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Kevin Hofmann, Director of the Office of Racial Equity and Cultural Inclusion, chats with Rose Johnson during her presentation, Growing Up Me: A Native American’s Experience

July 26, 2023, Adrian, Michigan – Rose Johnson, a Native American woman who spent most of her life in Adrian, Michigan, shared with Adrian Dominican Sisters, Associates, Co-workers, and the general public about her early life of being rejected by her mother, adopted by an older white couple, and finally reconnecting with her roots in the Native community.

Rose’s presentation, Growing Up Me: A Native American’s Experience, was part of a series of presentations by people of diverse races and cultures offered by the Adrian Dominican Sisters Office of Racial Equity and Cultural Inclusion. Kevin Hofmann, director of the office, interviewed Rose throughout the presentation, held July 13, 2023, at the Weber Retreat and Conference Center Auditorium.

After speaking about her early life and childhood with her foster family in Adrian, Rose recounted her eventual reconnection with the local Native community. “They brought me in and they told me I needed to be in the circle,” she said. “They taught me that I belonged somewhere, and that was an awesome feeling.” Rose said she and her husband became part of the Odawa people in Adrian, although her original heritage is Comanche and Aztec.

During the presentation, Rose gave her perspective as a Native American woman on four of the five Enactments approved by delegates at the Adrian Dominican Sisters’ 2022 General Chapter.

  • Diversity: “We have the medicine wheel, and the medicine wheel has all colors: the red, the yellow, the black, and the white,” Rose explained. She said the medicine wheel stands for all of the children God created. “We need each other to survive,” she said. 
  • Sustainability: Rose described Earth as the mother, and acting sustainably is “just like protecting our own mothers.” Earth is “part of us,” giving us life. “Her blood is in the rivers and the waters. Without that, we have no life.”
  • Women: Rose described most Native American communities as matriarchal. “Nothing is done without the woman’s permission,” she said. Men are the protectors of women. “Women are supposed to be the ones to raise the children,” she said, adding that women will fight to save the children.
  • Spirituality: “I can’t spend a day or take a breath without having God’s breath on me or saying anything that God hasn’t inspired in my thoughts,” Rose explained. She cited the Scriptural teaching that humans are made in God’s image. “So if we love ourselves, we’re going to love all of creation and everybody else,” she said. 

Watch the entire video to learn more about Native American traditions, including the Ghost Supper, pow-wows, and dance. 

headshots of authors Thomas Berry and Evelyn Underhill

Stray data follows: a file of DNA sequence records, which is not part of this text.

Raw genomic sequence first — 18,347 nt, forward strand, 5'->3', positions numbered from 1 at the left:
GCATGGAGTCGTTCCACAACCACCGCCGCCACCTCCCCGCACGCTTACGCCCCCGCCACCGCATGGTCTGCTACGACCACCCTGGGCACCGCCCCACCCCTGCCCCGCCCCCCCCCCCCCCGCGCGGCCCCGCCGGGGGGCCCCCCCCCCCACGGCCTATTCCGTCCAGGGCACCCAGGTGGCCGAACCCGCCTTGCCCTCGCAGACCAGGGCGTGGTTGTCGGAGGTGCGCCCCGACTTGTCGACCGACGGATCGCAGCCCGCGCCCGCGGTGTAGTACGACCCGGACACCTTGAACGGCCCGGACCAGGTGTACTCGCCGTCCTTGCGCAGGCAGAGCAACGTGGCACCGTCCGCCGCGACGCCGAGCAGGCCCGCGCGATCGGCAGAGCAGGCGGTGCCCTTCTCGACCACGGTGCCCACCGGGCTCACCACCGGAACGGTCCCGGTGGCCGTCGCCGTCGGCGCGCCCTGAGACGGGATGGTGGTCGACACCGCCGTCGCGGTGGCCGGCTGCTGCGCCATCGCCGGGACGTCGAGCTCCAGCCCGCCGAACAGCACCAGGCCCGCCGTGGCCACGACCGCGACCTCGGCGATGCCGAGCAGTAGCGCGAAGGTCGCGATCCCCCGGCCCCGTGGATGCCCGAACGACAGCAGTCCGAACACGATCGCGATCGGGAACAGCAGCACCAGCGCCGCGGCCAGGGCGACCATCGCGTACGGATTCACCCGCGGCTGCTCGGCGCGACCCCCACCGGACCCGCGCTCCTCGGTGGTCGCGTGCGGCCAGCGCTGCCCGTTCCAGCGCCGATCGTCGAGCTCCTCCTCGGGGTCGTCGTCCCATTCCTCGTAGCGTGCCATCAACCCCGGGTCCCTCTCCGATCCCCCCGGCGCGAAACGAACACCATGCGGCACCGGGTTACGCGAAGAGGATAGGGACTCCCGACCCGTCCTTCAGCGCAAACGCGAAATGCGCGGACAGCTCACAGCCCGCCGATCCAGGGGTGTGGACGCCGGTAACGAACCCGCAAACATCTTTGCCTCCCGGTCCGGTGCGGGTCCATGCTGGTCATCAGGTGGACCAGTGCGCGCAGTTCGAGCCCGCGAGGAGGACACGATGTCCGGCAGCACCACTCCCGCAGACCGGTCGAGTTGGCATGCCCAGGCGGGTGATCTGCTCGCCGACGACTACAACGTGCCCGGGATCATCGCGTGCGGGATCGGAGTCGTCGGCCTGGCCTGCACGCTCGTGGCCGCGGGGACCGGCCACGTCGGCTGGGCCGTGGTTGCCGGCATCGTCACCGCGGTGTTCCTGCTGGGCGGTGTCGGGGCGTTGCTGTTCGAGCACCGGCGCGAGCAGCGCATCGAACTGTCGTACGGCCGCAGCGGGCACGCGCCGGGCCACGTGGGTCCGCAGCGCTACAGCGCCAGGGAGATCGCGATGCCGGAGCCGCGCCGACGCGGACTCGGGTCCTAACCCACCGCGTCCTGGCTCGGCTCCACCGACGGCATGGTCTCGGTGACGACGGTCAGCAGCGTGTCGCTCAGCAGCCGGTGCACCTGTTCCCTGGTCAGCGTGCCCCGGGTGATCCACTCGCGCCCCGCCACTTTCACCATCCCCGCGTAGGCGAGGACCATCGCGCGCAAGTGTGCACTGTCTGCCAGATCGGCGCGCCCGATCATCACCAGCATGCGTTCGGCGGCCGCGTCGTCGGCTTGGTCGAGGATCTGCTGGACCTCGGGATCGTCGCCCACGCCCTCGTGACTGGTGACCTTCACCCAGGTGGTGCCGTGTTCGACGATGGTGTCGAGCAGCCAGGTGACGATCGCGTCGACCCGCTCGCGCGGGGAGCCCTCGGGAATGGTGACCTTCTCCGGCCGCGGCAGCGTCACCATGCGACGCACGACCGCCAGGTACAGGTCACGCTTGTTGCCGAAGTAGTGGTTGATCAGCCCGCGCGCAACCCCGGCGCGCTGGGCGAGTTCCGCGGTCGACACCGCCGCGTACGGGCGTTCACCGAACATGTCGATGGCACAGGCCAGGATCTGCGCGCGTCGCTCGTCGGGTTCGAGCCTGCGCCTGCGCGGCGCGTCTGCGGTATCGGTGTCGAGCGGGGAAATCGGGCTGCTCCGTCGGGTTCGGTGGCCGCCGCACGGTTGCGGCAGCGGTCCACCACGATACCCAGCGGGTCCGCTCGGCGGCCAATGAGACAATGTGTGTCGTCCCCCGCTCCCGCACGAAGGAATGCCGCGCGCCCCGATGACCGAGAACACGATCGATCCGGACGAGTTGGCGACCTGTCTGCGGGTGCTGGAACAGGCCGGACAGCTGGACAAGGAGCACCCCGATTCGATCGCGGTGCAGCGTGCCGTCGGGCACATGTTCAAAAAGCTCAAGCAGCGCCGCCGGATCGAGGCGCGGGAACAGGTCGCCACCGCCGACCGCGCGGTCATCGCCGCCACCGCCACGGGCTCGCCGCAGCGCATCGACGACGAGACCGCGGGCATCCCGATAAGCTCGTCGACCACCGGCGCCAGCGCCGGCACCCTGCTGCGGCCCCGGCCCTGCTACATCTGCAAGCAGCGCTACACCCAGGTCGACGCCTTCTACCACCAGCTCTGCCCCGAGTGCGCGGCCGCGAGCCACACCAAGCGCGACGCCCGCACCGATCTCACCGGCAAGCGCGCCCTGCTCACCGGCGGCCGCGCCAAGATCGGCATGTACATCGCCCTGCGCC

July 7, 2023, Adrian, Michigan – Do you envision mystics as people who lived in the distant past and had unique visions of God? A Retreat on the Mystics: Thomas Berry and Evelyn Underhill, offers participants the opportunity to learn about and reflect on two mystics who taught that mysticism and contemplation are available to anyone.

A Retreat on the Mystics is from 7:00 p.m. Sunday, July 23, 2023, through 11:00 a.m. Wednesday, July 26, 2023, at Weber Retreat and Conference Center. The focus is on two mystics:

    •    Thomas Berry (1914-2009), a Catholic priest, cultural historian, and author of The Dream of the Earth, urged that humanity return to a deeper knowing and seek guidance from the ultimate powers of the universe as they make themselves present to us. Sister Gail Worcelo, SGM, co-founder of the Sisters of the Earth Community, offers the presentation on Thomas Berry and on his belief that we are in an emerging geobiological era in which humanity learns to live as mutually enhancing members of the Earth community.

    •    Evelyn Underhill (1875-1941) was an English mystic, theologian, spiritual director, and pacificist who wrote 39 books on spirituality. She insisted that contemplative prayer – which she understood as union with Reality – is possible for everyone. Sister Patricia Walter, OP, former Prioress of the Adrian Dominican Sisters and an educator, author, and preacher, offers the presentation on Evelyn Underhill. 

The cost – which includes all meals for overnight guests and lunch for commuters – is $180 for commuters, $280 per person double occupancy, and $380 for single occupancy. Registration is required and is available at www.webercenter.org; click on “programs.” Registrations may also be made by calling 517-266-4000 or emailing webercenter@adriandominicans.org. Limited scholarships are available.

Weber Center is on the campus of the Adrian Dominican Sisters’ Motherhouse, Adrian, Michigan. Traveling east on Siena Heights Drive, pass the Adrian Rea Literacy Center and turn left just before the solar panel-covered parking lot. Follow the signs to Weber Center. For information, call the Weber Center at 517-266-4000.



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